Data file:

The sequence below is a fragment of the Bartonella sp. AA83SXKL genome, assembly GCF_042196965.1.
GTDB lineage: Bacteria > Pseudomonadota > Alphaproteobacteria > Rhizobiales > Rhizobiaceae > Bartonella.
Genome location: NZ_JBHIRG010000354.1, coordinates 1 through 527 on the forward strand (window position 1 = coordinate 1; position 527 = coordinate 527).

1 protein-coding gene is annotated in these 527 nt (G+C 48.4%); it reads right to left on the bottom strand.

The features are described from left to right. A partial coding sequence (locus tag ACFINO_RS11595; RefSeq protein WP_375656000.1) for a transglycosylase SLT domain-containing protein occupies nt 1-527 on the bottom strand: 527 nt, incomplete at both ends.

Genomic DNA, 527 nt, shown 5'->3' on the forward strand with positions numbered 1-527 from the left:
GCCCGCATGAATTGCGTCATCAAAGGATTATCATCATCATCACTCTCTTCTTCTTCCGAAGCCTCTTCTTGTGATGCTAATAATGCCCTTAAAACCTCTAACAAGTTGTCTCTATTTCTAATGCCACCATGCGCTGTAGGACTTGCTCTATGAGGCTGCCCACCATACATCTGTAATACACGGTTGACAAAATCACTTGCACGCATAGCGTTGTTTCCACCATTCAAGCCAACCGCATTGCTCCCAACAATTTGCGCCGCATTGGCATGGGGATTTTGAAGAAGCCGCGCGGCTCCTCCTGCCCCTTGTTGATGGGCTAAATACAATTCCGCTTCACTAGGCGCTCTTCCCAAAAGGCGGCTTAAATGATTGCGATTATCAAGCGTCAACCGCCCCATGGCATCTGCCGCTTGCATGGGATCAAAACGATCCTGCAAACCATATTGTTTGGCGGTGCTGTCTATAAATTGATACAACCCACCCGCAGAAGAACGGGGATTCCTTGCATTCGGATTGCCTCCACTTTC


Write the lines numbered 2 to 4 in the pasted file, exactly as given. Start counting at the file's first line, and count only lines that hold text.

GTDB lineage: Bacteria > Pseudomonadota > Alphaproteobacteria > Rhizobiales > Rhizobiaceae > Bartonella.
Genome location: NZ_JBHIRG010000354.1, coordinates 1 through 527 on the forward strand (window position 1 = coordinate 1; position 527 = coordinate 527).

1 protein-coding gene is annotated in these 527 nt (G+C 48.4%); it reads right to left on the bottom strand.